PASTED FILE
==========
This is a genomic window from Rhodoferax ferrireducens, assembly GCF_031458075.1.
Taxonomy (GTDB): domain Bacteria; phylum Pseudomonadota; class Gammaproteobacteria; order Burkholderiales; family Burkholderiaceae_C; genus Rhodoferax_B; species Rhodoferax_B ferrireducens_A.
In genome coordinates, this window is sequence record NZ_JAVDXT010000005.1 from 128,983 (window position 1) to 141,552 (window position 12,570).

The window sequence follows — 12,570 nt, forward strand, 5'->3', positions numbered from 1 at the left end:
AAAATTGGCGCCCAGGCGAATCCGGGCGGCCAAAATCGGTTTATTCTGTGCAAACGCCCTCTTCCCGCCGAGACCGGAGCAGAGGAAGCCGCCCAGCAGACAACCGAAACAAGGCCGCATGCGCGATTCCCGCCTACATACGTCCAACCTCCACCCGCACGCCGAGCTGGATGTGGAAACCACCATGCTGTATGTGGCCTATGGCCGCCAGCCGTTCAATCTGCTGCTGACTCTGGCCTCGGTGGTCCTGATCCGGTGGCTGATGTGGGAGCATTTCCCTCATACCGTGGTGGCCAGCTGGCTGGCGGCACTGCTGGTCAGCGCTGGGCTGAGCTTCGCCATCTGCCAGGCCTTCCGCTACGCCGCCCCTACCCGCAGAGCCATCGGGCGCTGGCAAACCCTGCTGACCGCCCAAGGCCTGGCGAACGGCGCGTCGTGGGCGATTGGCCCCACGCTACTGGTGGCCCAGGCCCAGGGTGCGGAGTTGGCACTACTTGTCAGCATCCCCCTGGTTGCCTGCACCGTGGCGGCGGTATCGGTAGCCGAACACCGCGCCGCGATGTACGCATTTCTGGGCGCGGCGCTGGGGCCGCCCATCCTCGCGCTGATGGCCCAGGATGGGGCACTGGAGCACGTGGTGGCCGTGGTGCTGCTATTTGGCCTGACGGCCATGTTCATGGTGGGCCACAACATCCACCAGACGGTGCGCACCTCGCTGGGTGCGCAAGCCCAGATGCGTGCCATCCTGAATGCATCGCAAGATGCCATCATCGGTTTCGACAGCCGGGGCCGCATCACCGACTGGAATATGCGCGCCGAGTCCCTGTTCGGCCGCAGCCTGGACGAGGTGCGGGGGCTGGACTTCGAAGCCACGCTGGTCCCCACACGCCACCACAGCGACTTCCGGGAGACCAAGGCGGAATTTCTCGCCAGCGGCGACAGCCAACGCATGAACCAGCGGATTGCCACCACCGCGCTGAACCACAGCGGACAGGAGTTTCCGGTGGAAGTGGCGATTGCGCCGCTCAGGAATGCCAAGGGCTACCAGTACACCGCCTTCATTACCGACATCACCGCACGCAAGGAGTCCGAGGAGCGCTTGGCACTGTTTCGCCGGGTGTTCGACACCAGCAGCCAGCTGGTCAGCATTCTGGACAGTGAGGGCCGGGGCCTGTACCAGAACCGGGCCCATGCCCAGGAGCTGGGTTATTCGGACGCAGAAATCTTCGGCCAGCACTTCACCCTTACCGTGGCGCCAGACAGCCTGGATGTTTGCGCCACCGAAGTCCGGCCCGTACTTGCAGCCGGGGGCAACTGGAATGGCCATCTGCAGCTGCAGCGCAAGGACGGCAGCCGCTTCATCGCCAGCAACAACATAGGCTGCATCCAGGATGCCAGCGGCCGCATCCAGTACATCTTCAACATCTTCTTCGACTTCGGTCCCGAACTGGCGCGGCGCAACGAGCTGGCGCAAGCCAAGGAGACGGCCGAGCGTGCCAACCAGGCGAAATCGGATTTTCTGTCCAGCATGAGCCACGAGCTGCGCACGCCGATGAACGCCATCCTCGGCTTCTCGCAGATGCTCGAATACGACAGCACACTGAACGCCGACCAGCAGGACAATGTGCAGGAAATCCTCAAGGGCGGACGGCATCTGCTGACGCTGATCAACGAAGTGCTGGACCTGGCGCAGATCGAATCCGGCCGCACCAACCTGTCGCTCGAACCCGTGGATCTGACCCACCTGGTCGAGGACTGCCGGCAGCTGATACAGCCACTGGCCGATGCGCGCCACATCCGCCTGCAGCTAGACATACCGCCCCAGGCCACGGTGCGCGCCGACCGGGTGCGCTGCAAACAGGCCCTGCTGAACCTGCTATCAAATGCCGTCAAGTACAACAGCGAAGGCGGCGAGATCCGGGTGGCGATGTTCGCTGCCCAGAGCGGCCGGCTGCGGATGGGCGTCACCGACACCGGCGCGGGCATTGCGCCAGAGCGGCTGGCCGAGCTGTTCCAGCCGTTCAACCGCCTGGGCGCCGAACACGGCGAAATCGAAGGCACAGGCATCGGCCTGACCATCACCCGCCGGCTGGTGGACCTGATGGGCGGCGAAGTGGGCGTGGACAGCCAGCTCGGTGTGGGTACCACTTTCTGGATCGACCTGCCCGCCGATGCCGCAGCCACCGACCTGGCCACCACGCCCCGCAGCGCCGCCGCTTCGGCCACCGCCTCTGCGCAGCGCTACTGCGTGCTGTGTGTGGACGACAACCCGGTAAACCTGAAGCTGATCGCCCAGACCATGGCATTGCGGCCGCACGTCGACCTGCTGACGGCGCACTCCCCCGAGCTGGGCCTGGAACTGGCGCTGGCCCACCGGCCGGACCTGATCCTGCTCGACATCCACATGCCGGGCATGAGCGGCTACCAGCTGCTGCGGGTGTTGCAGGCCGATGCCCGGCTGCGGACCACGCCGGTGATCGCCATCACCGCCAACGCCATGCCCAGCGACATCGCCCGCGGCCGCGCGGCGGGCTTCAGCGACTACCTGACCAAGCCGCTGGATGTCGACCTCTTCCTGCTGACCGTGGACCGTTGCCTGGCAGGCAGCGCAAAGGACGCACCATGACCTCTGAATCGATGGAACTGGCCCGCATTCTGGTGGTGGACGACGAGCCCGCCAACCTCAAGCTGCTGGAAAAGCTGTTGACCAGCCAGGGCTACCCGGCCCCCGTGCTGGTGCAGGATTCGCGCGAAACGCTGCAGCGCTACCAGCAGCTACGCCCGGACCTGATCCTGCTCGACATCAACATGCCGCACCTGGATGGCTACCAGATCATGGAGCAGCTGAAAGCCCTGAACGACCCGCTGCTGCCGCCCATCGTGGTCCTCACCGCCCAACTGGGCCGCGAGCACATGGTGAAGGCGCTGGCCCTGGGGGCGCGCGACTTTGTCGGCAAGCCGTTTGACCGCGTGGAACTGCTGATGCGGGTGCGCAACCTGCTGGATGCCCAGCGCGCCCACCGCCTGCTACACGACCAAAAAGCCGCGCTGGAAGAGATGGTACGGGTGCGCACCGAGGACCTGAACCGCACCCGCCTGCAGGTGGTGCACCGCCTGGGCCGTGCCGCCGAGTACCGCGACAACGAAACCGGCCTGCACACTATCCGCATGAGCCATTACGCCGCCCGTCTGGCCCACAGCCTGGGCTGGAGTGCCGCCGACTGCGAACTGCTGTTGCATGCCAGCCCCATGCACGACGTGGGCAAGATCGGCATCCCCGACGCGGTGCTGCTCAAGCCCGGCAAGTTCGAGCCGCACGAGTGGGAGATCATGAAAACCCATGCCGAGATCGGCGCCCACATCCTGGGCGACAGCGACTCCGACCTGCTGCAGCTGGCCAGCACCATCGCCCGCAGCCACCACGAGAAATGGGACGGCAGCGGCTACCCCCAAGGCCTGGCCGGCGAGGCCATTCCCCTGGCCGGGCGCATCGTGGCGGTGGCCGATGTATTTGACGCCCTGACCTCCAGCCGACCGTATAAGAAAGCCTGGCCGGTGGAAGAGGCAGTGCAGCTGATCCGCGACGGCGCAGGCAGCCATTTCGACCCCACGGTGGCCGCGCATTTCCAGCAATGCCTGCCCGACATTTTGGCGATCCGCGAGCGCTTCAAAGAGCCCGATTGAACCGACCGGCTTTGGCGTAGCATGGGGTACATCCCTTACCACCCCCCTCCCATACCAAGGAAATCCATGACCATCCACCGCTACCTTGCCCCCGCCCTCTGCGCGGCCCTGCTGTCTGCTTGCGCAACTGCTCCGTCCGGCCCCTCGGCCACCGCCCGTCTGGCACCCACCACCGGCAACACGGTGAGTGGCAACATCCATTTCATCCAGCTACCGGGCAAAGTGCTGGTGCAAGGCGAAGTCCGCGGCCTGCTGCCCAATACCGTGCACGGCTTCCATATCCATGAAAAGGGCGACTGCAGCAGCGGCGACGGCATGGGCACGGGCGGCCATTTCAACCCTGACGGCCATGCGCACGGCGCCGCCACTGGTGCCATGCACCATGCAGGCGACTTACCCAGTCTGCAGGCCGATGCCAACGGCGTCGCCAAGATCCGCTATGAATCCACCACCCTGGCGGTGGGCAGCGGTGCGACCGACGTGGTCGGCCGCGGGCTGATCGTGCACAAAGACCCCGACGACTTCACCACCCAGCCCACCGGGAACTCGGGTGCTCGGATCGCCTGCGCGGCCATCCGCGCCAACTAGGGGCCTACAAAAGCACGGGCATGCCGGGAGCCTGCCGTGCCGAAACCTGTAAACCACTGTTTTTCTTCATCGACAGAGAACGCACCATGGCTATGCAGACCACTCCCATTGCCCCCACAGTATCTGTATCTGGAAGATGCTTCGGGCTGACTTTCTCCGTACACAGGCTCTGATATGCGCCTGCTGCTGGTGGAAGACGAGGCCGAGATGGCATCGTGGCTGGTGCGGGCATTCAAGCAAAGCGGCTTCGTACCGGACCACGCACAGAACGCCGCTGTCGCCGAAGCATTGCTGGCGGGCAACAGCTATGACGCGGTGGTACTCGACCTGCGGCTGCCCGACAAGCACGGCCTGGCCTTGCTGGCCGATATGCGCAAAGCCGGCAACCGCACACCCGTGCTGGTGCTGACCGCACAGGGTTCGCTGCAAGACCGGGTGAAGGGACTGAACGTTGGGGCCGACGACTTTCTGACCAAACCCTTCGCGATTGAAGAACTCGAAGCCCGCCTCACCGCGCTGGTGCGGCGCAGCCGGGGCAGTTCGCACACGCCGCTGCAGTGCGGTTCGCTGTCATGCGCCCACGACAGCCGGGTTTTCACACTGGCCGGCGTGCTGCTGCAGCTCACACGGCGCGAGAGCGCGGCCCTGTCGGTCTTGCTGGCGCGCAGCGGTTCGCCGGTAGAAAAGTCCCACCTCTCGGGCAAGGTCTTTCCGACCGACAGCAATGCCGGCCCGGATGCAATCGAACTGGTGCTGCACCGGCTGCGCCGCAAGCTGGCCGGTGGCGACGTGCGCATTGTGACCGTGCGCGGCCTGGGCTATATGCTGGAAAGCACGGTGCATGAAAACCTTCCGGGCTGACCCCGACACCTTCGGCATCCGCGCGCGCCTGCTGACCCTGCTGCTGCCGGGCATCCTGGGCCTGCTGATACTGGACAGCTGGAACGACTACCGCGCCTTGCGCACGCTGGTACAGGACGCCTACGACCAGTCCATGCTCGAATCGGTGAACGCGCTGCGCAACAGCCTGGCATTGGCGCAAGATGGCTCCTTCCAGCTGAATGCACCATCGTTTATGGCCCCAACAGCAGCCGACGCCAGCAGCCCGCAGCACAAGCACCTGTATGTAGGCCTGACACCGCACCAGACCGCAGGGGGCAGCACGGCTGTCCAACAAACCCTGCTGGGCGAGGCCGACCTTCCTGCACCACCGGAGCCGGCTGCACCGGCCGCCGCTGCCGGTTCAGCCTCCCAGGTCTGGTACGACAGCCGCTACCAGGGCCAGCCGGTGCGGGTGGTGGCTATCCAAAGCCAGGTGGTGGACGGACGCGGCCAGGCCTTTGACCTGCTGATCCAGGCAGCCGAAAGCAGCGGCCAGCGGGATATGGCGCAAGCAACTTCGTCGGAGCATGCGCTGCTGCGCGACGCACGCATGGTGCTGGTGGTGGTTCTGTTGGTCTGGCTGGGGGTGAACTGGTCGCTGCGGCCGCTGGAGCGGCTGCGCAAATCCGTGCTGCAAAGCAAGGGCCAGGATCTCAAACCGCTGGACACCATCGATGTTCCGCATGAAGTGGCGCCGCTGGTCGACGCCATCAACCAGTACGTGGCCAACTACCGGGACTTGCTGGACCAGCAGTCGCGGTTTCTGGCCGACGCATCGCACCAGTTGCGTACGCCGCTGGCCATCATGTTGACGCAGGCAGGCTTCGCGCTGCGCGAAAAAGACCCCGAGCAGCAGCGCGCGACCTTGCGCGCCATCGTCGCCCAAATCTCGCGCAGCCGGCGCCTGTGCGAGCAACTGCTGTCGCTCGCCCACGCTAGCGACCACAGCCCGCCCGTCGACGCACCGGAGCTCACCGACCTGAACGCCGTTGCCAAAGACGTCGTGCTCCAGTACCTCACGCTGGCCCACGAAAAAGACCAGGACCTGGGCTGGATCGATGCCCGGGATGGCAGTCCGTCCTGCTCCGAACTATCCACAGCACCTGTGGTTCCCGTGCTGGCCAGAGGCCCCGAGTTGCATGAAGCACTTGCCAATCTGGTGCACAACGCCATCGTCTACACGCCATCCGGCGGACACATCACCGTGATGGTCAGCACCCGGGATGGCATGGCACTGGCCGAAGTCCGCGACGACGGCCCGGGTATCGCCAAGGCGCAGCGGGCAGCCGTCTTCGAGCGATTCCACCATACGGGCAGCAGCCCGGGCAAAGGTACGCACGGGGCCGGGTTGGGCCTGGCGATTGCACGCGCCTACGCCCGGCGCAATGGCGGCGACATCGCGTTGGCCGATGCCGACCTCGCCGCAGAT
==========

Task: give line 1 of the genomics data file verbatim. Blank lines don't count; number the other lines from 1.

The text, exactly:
This is a genomic window from Rhodoferax ferrireducens, assembly GCF_031458075.1.